Sometimes it’s the greatest feeling in the world. Sometimes it hurts. Although we may never derive a fundamental recipe for it, much of love can be explained by chemistry and biology.
The brain (not the heart!) is responsible for romantic love, which, according to Dr. Helen Fisher at Rutgers University and Katherine Wu at Harvard University, can be broken down into three categories: lust, attraction, and attachment.
Lust is our yearning for “sexual gratification.” This facet of love is grounded in our evolutionary, inherent need to reproduce. Lust is stimulated when the hypothalamus releases “sex hormones (testosterone and estrogen) from the testes and ovaries.”
Whereas lust concerns merely “sexual gratification,” another aspect of love, attraction, encompasses a variety of emotions with regard to a specific person. Attraction leads to the release of the chemicals dopamine and norepinephrine. As anyone whose ever been attracted knows, these chemicals make us “giddy, energetic, and euphoric.” Attraction also stimulates the brain’s reward center, which fires “like crazy when people are shown a photo of someone they are intensely attracted to.” Another hormone, serotonin, is found in low levels in both people with obsessive-compulsive disorder and people those who are experiencing attraction. As a result, scientists have theorized that attraction, and the ensuing low level of serotonin, is responsible for the obsessive infatuation so common in love.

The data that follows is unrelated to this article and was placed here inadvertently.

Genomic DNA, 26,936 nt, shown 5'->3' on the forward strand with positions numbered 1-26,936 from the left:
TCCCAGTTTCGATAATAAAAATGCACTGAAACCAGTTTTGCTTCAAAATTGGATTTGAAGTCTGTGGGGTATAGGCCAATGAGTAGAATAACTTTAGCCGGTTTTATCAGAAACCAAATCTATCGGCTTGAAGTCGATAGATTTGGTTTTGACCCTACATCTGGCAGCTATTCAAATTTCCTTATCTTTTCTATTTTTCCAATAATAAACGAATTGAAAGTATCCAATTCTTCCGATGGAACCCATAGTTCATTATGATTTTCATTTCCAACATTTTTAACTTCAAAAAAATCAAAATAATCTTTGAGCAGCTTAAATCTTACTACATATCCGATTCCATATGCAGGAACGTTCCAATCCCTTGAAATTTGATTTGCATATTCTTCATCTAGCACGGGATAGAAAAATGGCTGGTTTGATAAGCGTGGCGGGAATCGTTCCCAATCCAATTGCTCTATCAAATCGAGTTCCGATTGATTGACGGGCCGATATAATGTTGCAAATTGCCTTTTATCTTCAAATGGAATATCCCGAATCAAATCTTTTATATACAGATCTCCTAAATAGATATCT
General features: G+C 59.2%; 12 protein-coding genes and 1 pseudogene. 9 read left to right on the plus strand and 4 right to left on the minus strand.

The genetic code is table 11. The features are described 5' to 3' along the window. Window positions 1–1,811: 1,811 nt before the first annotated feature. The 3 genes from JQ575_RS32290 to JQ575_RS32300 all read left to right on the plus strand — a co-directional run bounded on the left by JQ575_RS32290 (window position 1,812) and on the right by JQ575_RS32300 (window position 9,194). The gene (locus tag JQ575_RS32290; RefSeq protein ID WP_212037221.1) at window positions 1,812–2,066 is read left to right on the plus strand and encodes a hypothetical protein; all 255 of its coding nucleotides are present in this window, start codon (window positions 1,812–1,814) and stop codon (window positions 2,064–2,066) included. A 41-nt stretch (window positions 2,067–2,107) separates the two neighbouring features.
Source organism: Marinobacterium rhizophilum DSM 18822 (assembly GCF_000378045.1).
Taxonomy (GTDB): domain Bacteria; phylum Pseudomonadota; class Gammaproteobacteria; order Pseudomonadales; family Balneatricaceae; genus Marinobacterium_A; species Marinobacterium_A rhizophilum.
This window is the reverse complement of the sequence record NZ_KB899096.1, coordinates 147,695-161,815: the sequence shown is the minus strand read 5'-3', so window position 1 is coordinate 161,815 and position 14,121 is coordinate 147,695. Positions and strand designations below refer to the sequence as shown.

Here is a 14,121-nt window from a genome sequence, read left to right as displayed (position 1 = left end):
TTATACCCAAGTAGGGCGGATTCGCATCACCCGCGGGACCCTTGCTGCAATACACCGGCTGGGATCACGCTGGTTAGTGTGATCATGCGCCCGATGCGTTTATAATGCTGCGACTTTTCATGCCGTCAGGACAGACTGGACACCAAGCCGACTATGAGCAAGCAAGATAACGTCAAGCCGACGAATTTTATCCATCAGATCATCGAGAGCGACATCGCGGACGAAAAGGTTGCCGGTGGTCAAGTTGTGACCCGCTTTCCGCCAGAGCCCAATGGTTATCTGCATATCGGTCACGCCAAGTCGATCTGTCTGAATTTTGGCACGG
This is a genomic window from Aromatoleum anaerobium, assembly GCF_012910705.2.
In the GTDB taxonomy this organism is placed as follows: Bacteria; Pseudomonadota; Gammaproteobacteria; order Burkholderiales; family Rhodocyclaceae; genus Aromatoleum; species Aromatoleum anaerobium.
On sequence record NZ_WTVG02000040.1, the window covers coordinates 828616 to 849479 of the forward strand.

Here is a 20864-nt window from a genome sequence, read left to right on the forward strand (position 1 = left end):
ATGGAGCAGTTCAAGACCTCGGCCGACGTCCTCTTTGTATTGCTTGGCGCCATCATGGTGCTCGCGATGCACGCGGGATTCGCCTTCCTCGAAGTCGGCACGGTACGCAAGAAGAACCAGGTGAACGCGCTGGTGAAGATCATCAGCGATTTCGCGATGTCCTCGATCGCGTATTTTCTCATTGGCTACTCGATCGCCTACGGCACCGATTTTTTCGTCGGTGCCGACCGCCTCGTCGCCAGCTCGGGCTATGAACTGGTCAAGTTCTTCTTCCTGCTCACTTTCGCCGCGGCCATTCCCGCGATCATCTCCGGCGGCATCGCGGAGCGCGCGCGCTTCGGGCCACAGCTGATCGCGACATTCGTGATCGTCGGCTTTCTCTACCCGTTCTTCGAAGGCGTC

The third aspect of love, attachment, is responsible for intimacy, is a key factor in long-term relationships, and is, of course, mediated by hormones. The two hormones responsible for attachment, oxytocin and vasopressin, “are found in large quantities during sex, breastfeeding and childbirth,” all activities that are “precursors to bonding.” From this, it is easier to understand the concept of three different aspects of love: the “love” parents feel towards their children is merely the attachment aspect of it, but neither the lust nor the attraction aspect.
Although science can give us a biological basis for it, love, and all of its intricacies, can never be fully explained.